Although Pasadena City Council members have placed campaign finance reform for local races before the voters with November’s Measure B, they aren’t ready to support public financing of state election campaigns, the group decided Monday.

Hailed by good government activists as a way to curb the influence of wealthy special interest and lobbying groups, Proposition 89 would limit the amount of money any person, business or political action committee could give to a single candidate while allowing candidates the choice of limiting campaign spending and using public funds.

The proposition is supported by the California Nurses Association, the League of Women Voters of California, original Measure B-sponsors the Foundation for Taxpayer and Consumer Rights and various senior, minority, union, environment and peace groups.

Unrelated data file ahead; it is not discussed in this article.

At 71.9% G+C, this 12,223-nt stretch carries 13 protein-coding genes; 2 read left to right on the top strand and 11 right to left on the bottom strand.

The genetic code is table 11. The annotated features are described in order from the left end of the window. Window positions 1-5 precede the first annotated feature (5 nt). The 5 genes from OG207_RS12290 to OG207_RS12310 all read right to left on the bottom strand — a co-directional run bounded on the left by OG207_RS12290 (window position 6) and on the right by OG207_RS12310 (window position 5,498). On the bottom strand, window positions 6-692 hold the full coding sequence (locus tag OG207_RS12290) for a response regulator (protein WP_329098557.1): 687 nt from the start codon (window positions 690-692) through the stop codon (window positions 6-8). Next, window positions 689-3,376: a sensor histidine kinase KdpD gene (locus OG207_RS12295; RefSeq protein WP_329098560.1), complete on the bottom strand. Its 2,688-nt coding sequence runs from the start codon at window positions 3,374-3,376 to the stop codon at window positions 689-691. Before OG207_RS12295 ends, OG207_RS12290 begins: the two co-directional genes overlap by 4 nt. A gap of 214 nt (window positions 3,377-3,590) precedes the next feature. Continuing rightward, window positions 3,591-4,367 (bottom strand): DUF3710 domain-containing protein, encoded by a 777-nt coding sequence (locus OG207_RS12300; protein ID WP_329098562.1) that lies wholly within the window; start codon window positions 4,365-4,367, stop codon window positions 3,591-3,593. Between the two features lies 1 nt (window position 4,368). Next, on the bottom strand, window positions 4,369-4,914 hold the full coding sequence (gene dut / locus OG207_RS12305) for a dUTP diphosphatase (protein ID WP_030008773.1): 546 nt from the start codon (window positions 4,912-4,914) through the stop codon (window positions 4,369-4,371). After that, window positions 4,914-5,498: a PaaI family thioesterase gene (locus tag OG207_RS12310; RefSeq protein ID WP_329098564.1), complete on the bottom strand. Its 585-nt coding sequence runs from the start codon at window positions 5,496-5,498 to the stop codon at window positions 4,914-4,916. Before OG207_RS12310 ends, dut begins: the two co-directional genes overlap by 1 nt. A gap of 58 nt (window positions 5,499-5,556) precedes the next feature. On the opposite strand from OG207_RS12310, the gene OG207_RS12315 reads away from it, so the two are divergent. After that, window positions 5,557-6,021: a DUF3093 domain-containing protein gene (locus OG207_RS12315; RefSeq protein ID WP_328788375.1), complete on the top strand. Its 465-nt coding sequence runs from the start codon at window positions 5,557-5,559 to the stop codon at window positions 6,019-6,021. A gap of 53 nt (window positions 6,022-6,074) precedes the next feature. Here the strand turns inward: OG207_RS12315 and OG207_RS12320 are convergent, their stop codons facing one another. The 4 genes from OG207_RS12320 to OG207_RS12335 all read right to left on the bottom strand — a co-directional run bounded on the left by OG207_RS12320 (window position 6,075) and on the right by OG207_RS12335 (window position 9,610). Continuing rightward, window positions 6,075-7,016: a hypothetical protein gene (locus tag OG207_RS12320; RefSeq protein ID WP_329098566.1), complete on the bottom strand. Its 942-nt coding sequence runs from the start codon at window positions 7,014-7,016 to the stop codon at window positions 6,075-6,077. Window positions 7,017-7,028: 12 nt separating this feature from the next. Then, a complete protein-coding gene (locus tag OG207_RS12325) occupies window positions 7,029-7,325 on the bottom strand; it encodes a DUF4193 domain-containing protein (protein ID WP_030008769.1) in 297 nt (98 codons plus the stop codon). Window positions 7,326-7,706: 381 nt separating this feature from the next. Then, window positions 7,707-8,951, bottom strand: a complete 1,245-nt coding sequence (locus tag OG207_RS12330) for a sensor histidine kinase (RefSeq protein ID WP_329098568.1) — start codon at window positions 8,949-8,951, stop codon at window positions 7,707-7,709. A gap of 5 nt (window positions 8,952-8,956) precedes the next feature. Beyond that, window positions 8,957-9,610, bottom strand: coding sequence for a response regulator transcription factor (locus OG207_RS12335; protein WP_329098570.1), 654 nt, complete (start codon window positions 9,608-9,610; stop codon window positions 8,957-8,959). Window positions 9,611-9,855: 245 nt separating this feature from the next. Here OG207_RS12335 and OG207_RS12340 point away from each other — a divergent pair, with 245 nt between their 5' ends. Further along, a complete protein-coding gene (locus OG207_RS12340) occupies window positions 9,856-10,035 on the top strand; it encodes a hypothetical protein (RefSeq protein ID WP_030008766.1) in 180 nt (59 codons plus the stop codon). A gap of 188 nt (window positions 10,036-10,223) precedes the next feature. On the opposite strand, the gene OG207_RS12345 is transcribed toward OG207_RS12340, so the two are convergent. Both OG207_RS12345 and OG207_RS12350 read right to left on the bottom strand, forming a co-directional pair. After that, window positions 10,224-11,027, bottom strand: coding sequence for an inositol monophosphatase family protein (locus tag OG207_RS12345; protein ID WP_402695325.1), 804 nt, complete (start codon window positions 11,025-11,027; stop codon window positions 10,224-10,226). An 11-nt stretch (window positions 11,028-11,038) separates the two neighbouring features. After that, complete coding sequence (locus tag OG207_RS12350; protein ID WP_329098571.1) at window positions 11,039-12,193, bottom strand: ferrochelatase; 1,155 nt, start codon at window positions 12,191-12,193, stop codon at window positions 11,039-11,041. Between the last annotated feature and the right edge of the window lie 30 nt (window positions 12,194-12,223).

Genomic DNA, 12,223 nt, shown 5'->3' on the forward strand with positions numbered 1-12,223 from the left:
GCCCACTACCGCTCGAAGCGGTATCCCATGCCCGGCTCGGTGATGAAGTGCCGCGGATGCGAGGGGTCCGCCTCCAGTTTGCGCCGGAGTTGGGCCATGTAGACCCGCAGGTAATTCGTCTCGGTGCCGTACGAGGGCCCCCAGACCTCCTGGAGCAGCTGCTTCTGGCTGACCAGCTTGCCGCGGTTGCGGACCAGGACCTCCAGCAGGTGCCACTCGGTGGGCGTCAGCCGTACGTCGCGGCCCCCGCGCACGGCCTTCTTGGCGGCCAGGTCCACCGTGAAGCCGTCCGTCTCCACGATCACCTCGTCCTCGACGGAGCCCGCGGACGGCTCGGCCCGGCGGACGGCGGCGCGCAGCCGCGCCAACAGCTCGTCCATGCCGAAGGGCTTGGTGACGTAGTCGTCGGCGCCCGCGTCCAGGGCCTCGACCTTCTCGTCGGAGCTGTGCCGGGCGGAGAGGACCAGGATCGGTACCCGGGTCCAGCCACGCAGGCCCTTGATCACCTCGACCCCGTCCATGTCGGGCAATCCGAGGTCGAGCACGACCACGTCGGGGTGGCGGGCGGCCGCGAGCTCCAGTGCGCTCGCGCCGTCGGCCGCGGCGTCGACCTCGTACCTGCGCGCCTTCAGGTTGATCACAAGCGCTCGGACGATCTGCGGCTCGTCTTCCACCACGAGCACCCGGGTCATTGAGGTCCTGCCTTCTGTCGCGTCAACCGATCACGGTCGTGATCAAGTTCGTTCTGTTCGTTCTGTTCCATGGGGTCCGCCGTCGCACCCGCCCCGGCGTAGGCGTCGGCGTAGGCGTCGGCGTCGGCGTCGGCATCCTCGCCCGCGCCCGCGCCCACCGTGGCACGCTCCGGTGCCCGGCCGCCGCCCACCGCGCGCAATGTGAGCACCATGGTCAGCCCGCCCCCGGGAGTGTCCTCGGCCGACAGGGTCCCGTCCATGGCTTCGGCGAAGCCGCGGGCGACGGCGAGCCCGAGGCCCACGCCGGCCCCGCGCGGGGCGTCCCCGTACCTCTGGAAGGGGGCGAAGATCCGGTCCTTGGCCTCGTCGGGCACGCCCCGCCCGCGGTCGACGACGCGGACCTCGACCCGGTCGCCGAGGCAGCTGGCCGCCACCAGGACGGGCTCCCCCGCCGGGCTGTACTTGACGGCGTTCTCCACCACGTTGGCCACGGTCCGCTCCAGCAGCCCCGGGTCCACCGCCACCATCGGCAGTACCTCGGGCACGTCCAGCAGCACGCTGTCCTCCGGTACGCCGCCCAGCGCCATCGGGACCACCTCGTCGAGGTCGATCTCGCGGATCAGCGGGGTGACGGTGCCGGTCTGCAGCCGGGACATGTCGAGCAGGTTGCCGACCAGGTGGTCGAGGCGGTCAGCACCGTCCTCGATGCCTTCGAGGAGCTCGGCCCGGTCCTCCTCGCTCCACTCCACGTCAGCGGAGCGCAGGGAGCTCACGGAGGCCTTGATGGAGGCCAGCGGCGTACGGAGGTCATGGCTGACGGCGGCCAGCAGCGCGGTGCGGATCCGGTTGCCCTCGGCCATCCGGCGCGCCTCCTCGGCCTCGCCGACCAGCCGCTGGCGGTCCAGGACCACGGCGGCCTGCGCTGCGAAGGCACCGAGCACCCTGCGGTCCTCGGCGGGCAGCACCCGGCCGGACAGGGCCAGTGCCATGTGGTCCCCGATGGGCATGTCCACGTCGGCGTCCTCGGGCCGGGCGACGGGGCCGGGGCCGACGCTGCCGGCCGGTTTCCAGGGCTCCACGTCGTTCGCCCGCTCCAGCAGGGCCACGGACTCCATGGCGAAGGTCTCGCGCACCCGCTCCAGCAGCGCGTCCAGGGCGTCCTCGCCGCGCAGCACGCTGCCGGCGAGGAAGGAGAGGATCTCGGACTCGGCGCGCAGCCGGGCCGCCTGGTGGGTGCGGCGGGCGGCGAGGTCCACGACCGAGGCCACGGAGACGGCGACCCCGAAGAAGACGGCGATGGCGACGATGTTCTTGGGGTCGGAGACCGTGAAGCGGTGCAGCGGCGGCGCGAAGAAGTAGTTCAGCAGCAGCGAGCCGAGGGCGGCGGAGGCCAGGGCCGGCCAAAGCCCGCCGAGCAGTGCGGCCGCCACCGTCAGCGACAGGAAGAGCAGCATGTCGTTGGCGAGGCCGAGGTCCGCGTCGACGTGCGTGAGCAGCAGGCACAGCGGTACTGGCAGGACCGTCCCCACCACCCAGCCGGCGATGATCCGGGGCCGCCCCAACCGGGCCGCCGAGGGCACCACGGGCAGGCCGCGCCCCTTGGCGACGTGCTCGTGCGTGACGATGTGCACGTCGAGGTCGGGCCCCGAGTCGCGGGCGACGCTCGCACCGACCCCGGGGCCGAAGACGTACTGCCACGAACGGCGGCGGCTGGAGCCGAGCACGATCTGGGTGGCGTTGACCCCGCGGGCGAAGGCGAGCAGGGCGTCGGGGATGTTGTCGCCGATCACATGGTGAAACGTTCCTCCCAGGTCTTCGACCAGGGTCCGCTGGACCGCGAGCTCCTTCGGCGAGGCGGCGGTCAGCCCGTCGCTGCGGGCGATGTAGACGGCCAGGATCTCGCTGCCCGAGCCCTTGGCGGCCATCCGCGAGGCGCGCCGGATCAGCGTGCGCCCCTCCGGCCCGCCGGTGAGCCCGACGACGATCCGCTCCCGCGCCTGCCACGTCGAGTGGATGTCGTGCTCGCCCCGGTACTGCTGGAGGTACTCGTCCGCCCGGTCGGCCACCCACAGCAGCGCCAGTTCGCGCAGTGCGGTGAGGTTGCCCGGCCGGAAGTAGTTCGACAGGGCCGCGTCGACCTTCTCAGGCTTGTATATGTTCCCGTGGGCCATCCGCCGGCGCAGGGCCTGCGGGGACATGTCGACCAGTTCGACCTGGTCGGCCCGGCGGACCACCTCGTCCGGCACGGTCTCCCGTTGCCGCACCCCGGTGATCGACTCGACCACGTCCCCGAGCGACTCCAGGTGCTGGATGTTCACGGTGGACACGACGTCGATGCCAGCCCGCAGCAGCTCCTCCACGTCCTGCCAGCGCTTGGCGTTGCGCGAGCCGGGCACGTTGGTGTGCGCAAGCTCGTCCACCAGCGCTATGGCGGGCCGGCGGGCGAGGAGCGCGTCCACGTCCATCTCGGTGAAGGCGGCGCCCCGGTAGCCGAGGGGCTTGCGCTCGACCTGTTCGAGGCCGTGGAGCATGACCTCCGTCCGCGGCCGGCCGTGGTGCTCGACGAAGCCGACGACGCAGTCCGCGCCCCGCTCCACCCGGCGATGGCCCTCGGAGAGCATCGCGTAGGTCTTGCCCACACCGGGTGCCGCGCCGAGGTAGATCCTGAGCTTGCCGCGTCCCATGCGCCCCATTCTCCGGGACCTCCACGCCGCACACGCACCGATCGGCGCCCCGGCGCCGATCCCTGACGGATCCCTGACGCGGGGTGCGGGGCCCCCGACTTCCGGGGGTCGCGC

Several activists attended Monday’s meeting to urge the council to endorse Proposition 89, including a nurse who blamed insurance company spending on political campaigns for stifling health care reform, a local business owner and members of the senior community.

Following public discussion, Councilman Paul Little moved to support Proposition 89 — the California Clean Money and Fair Elections Act — but failed to find a second for that motion.

Measure B is a modification of the city’s 2001 Taxpayer Protection Amendment, which was also known as Measure B and bans city officials from accepting money from people whom their decisions have benefited.

Little, ironically, opposed sending the popular second Measure B back to voters, believing its restrictions unfair.